Apr 29, 2020
Valley Irrigation expanding AI-based crop monitoring to areas of Idaho, Washington

Valley Irrigation and Prospera Technologies announced April 29 they are expanding their artificial intelligence-based crop monitoring and detection service: Valley Insights, to commercial growers in select areas of Washington, Texas, Nebraska and Idaho, quadrupling the coverage area in 2020.

The companies are also beginning U.S.-based tests of new anomaly detections and continuing trials of the industry’s first sensor-equipped irrigation machines, the next step in their roadmap to turn existing irrigation infrastructure into autonomous connected machines.

“The speed and success of Valley Insights has been incredible,” said Darren Siekman, VP of Business Development at Valley Irrigation. “The initial trials of Valley Insights last fall demonstrated that the service delivers actionable insights that help growers reduce inputs and improve yields. We worked closely with growers to incorporate their feedback and develop the next generation of the service for this broader commercial roll-out. This is going to give more growers the opportunity to improve their bottom lines.”

Valley Insights acquires and analyzes data from imagery to pinpoint areas of fields that may have anomalies. The system can detect irrigation machine issues, over- or under-watered areas and other issues. Valley Insights then alerts growers to the problem areas so they can take crop-saving action.

Eric Williamson of Williamson Farm in Quincy, Washington, estimated he could have saved $25,000 if he had applied the technology to all of his fields, instead of just the test field.

“Valley Insights sent me a text message when it found an anomaly, and I could see exactly which area it identified as a problem and take action immediately,” Williamson said. “With other services we’ve used that provide aerial or satellite photos, we’ve had to sift through them ourselves and attempt to identify issues. Valley Insights does that for us, pointing out issues before I could have caught them.”

New trials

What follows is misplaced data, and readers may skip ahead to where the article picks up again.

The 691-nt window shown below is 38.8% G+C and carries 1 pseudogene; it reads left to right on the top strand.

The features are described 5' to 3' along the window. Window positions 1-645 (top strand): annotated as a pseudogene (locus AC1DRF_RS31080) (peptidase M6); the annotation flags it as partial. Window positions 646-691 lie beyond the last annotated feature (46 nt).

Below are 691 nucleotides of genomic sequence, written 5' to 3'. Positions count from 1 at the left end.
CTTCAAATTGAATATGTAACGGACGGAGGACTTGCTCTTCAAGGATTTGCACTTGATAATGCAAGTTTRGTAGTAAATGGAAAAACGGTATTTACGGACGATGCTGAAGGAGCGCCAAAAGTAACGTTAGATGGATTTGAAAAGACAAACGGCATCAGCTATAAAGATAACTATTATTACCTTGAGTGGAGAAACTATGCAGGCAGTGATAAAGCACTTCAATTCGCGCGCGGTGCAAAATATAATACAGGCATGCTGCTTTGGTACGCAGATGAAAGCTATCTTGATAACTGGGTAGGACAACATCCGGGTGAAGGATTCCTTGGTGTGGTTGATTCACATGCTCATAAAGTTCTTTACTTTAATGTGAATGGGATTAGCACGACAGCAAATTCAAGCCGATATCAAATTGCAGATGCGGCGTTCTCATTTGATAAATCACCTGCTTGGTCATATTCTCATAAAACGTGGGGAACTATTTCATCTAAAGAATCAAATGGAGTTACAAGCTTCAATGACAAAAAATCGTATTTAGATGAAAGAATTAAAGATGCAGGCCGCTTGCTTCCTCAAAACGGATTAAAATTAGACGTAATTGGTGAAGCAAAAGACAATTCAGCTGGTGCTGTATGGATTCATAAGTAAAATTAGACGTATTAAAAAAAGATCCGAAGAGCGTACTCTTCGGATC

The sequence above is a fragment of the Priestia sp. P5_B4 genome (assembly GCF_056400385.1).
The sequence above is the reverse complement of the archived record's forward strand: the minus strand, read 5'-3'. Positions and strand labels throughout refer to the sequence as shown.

Trials of additional capabilities, including weed and nutrient detection, will take place in certain areas of Washington, Texas, Nebraska and Idaho this spring.

In addition to expanding commercial availability of their Valley Insights service, Valley and Prospera are conducting field tests of close-proximity data collection in Washington, Idaho, Nebraska and Kansas, using sensors mounted on Valley irrigation machines. Located just a few meters above the plants, the sensors collect very high-resolution images day and night — capturing significantly greater detail than drone, aerial or satellite imagery can provide.

“Data is key to a more productive and sustainable food system, but the cost of collecting high-quality data in agriculture has been prohibitive,” said Prospera CEO Daniel Koppel. “By combining our industry-leading computer vision and A.I. technology with the leading tech-enabled infrastructure of Valley Irrigation, we’re reducing the cost of data acquisition, increasing the speed of deployment of new technologies, and delivering real value to growers.”

“The initial trials of on-pivot sensors will gather high-value data sets in the world’s largest tech lab. Our goal is to acquire knowledge this season, fine-tune the offering for 2021, and roll it out to complement existing aerial and satellite imagery,” explained Koppel. “This advancement will provide the most complete picture of plant health in the industry.”

The on-pivot sensors are a key step in the companies’ combined vision to transform existing large-scale equipment into autonomous connected machines that independently acquire and analyze plant data and take action to address irregularities at the plant level.

Valley Insights can be accessed via Valley 365, a secure, next-level platform for connected crop management. It combines the best features of Valley remote technology solutions into a single sign-on platform and harnesses real-time data from three key areas of the ag ecosystem: equipment, environment and agronomy.






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